This production doesn’t even hold a candle to it. Particularly disappointing.
Tags: Cherie Lunghi, Free Rain Theatre, Harold Pinter Theatre, Lucy Bailey, Martin Jarvis, Nigel Havers, novelty, Oscar Wilde, purist, Rhys Holden, Siân Phillips, The Importance of Being Earnest, William Dudley, willing suspension of disbelief
When I was a backpacker in London in 1995 I donated £10 for a brick for the reconstruction of Shakespeare’s Globe Theatre. It took me 19 years, and even after arriving in London I still found circumstances conspiring against me, but I have finally been to a show in the magnificent reconstruction.
I can’t comment too intelligently on the show. Partly because I had no familiarity with Julius Caesar before today, but mostly because of the amazing novelty of being a groundling in Shakespeare’s Globe. I think I would have to see quite a few shows before I could concentrate on the show and not the venue, and even then the number of tourists who are there for the novelty would still be a distraction.
For the unaware, Shakespeare’s Globe is a relatively accurate reconstruction of the Globe Theatre that stood on the South Bank of the Thames when Shakespeare’s work was at its peak. It stands very close to the position of the original, and was constructed using sixteenth century building techniques as much as possible (though it does have the odd modern feature for practicality’s sake like steel drainpipes, safety equipment and a few halogen lights). Like Shakespeare’s Globe it has three balcony levels, where patrons pay according to the view of the stage, and a pit directly in front of the stage where common folk like me can stand and get amongst it all as ‘groundlings’ for a mere £5. It is an outdoor venue, with roofing over the stage and the upper balconies, but none over the pit. And yes, it did rain, which was perfect.
I really would not have enjoyed my day quite as much had I paid for a seat; there are just too many advantages in being a groundling. One of the techniques used to draw the audience’s attention in this context where the house lights don’t turn off on cue and there are no lights for the stage or any curtain to speak of, is for the action to burst into the pit amongst the groundlings, which is exactly how Julius Caesar opens. The performers just burst in pushing a way through the crowd and get everyone focused on the action. This worked extremely well, and really created an atmosphere appropriate to Ancient Rome, which you would be completely outside of if you were sitting.
The main inconvenience in being a groundling is the sky above. It belongs to London, and therefore leaks. Most of the time the leaks are small, but I happened to come on a day when the heavens ope’d and spewed forth their watery bounty. I had secured a spot next to the stage, where I had some respite. I had also forked out for a garbage bag with a hood, which are sold at the door, and offer enough protection to allow you to enjoy the performance, which of course carries on regardless (although the heavens did seem to open and close at the right times to change the meaning of quite a few lines, much to everyone’s enjoyment (including the wet ones)).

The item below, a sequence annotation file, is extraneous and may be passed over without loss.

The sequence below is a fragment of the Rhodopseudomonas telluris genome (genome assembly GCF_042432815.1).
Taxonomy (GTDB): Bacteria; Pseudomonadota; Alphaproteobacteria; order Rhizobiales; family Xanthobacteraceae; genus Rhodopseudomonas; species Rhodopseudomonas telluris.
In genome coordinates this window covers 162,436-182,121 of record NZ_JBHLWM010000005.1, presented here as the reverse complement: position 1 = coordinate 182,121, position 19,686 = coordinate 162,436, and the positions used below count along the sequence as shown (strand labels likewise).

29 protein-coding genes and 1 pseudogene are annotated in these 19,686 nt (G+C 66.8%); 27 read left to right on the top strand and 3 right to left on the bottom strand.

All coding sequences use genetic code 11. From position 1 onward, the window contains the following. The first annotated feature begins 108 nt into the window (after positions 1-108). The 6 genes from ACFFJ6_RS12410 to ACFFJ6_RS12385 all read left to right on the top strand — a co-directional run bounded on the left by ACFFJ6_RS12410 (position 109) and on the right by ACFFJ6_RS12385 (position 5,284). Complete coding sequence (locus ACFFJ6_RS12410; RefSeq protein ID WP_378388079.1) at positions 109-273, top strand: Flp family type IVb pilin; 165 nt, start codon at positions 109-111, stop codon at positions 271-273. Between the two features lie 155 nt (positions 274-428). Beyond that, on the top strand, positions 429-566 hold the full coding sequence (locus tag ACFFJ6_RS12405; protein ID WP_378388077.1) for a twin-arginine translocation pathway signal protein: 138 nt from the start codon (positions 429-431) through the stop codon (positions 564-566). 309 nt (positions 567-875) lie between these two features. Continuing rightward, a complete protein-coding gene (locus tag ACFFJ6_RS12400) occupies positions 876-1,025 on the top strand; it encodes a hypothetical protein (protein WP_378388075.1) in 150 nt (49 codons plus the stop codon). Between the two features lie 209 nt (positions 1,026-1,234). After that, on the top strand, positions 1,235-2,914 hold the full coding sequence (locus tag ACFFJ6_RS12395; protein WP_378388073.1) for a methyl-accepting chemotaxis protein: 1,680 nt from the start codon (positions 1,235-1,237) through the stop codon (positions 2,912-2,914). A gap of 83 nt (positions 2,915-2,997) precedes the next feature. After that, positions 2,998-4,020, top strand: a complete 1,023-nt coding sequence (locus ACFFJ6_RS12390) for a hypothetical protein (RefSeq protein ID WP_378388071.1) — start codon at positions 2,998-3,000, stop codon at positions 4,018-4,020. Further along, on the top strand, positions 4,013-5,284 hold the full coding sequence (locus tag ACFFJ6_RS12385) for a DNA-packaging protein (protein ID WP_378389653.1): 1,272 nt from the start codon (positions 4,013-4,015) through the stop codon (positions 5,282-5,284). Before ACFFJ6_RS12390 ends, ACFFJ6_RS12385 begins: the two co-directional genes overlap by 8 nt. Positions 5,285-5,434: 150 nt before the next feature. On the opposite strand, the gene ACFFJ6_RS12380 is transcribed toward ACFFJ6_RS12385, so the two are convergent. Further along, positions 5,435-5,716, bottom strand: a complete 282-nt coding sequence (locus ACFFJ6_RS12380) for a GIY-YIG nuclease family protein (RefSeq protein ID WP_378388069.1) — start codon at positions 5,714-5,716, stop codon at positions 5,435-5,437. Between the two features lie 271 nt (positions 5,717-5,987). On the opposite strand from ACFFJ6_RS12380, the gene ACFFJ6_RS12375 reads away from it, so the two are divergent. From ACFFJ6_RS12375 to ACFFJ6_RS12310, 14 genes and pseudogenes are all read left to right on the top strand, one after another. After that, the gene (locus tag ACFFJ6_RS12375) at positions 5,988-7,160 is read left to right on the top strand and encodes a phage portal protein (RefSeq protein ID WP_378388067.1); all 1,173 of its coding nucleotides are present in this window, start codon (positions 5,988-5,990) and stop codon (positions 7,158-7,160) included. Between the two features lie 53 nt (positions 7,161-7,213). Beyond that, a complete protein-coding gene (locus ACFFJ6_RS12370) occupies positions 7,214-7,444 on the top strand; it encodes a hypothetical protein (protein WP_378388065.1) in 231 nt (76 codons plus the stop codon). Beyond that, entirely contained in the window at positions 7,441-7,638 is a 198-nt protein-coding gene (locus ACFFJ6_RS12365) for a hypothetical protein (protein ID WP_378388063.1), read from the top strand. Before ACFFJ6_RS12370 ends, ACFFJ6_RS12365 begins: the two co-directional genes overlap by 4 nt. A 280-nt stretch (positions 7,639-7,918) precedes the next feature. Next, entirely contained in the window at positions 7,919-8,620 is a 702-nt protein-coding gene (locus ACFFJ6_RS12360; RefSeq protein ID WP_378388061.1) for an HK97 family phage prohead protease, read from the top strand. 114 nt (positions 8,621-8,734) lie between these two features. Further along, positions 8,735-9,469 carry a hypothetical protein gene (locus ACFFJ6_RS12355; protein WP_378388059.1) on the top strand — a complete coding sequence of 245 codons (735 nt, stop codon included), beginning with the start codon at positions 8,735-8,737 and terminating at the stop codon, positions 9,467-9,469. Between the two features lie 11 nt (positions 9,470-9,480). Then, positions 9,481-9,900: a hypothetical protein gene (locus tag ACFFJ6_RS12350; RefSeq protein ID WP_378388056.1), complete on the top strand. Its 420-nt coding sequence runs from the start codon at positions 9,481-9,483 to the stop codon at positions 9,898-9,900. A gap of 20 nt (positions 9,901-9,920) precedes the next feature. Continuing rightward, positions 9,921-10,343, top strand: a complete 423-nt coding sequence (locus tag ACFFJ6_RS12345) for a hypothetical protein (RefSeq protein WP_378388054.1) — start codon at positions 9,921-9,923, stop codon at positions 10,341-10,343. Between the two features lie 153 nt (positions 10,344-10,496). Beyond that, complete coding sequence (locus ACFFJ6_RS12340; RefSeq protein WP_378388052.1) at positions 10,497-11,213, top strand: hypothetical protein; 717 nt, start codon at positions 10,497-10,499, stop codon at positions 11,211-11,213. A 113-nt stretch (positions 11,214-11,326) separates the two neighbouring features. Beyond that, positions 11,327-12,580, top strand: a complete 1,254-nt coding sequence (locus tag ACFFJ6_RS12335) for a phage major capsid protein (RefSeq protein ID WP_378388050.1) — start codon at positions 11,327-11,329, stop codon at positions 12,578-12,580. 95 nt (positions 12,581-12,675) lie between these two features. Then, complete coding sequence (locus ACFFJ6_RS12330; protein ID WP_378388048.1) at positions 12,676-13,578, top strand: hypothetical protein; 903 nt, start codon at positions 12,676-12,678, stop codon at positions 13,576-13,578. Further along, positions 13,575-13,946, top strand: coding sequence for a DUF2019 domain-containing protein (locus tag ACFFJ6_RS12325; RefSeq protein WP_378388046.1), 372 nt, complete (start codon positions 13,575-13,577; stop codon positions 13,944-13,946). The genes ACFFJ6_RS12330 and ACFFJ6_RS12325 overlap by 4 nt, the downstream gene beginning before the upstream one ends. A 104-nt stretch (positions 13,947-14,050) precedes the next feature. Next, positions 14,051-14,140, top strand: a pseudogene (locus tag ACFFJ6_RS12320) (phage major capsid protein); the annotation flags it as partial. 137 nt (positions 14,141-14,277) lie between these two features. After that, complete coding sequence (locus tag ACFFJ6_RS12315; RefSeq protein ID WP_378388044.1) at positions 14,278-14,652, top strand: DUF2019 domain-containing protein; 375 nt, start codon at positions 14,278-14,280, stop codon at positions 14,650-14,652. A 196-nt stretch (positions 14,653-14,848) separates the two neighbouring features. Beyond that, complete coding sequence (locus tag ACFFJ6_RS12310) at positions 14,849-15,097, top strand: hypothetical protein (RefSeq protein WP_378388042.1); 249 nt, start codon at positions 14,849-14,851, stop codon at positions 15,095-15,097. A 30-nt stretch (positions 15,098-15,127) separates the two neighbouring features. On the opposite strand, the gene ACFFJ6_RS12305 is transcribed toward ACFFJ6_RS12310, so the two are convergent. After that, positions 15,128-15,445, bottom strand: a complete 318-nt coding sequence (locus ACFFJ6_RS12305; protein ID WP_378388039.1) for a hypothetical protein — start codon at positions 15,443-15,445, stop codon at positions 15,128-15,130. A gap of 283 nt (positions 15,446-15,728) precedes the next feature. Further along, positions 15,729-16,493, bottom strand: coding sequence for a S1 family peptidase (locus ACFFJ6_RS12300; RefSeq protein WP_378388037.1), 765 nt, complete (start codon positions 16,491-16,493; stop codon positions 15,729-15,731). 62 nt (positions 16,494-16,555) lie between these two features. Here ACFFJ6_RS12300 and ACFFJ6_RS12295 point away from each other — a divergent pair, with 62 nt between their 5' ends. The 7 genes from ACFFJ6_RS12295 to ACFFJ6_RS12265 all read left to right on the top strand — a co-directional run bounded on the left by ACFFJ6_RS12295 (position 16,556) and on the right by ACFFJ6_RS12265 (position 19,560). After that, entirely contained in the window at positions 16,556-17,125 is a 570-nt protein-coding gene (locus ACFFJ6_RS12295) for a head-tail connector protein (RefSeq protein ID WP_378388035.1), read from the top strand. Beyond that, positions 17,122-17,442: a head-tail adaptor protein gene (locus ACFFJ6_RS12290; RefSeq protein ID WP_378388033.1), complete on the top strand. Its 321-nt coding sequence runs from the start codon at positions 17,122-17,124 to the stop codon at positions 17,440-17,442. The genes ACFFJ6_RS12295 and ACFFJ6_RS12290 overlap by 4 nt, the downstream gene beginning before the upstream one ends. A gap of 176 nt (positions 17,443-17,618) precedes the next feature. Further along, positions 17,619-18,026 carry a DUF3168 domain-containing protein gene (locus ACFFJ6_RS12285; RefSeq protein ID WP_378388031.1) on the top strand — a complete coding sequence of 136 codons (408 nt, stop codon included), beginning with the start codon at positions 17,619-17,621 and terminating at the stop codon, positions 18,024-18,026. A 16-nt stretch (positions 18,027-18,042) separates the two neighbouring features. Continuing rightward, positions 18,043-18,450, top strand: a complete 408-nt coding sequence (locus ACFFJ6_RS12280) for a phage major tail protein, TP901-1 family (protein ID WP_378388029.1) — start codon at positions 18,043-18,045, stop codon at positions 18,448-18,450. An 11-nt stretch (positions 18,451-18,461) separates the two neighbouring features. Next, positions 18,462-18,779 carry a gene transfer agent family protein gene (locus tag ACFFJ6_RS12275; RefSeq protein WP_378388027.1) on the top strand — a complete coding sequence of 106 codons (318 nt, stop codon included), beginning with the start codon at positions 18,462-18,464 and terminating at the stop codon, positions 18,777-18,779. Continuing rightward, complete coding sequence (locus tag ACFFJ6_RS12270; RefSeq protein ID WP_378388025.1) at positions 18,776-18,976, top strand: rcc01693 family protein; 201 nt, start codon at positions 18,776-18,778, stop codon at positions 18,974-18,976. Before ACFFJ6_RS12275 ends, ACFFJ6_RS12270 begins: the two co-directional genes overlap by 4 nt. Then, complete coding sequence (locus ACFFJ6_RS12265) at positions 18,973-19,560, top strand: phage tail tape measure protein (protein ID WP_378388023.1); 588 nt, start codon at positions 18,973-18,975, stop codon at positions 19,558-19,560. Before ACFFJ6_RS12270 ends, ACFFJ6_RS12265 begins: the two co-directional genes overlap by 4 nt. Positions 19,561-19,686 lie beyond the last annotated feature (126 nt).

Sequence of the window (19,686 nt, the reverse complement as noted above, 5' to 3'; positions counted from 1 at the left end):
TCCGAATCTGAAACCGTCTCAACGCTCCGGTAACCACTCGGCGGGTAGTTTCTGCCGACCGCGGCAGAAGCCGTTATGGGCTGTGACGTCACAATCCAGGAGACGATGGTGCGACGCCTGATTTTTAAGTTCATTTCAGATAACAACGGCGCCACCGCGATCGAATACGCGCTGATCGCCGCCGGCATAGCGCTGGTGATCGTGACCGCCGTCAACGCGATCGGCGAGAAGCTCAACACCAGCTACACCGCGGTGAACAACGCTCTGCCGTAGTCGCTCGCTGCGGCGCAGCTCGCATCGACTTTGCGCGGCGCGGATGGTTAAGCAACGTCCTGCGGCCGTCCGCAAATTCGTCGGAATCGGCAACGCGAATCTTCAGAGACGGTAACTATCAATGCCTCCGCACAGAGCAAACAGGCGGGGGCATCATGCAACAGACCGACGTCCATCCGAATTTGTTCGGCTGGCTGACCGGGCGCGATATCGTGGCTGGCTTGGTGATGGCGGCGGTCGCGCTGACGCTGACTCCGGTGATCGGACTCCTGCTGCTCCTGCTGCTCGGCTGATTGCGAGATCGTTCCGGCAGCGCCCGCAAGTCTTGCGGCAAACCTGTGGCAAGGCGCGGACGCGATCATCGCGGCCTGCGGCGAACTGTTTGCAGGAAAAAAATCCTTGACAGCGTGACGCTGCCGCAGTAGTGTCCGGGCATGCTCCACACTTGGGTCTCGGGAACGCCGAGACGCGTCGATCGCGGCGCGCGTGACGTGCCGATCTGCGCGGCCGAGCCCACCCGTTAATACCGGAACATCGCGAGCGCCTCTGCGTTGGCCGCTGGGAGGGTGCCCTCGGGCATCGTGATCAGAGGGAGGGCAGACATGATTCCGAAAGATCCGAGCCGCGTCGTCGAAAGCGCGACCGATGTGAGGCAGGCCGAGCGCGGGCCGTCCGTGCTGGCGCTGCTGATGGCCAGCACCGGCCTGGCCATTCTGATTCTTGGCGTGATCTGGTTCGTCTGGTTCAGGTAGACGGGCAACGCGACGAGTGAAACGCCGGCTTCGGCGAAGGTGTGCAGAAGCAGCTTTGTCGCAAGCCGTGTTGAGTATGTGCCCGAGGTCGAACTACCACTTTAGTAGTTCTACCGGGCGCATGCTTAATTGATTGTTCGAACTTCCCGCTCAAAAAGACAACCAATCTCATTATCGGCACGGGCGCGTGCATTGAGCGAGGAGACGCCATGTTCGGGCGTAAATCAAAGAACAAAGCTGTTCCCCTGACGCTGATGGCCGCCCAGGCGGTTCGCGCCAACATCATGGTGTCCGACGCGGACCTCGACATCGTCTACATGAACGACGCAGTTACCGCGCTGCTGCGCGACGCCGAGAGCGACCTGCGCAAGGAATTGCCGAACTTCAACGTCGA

I hope you’re starting to get an idea of why I wasn’t paying as much attention as I normally do to what is going on on stage.
The performance was impeccable, I think. I may have been overwhelmed by the novelty of the theatre, but I certainly enjoyed the murder of Caesar, and Marc Antony’s speech was remarkable. Likewise, the friendship of Brutus and Cassius was palpable in this wooden O (sorry, couldn’t resist).
I only regret waiting so long to come see something here. I will be back again and again until I don’t notice the novelty of the space and the tourists annoy me because I’m no longer one of them.
Tags: Brutus, Cassius, Julius Caesar, Luke Thompson, Marc Antony, Shakespeare, Shakespeare's Globe, Tom McKay, William Shakespeare
Dracula is one of those brilliant stories that just never gets old. Its universal themes seem to always thrive in the present, presenting new insight into humanity. And different wonderful people just keep imagining brilliant new ways to bring this story to life. The one I saw tonight is the work of Action to the Word, and they certainly made an impression.
Perhaps it was just Zoe Koperski’s steampunk design that made this such a memorable production. Or maybe it was the in-your-face indie rock the whole cast blasted out into the auditorium. Either way, it was an aggressive and courageous take on Bram Stoker’s gothic horror novel, and I loved it.
Despite a few prop hiccups (and did I possibly detect a line drop?), the performers were genuinely brilliant. Jonno Davies‘ Count Dracula struck just the right balance between inciting a come hither and a piss off, while Henry Bauckham’s Jonathan Harker was at once noble and vulnerable. But it was the women who genuinely shone. Olivia Bromley, Rachel Bright and Claire Petzal played Mina Murray, Lucy Westenra and Jack (here Johanna) Seward respectively and all three deserved the ovation one enthusiastic member of the audience in front of me tried to give them for their remarkable performances.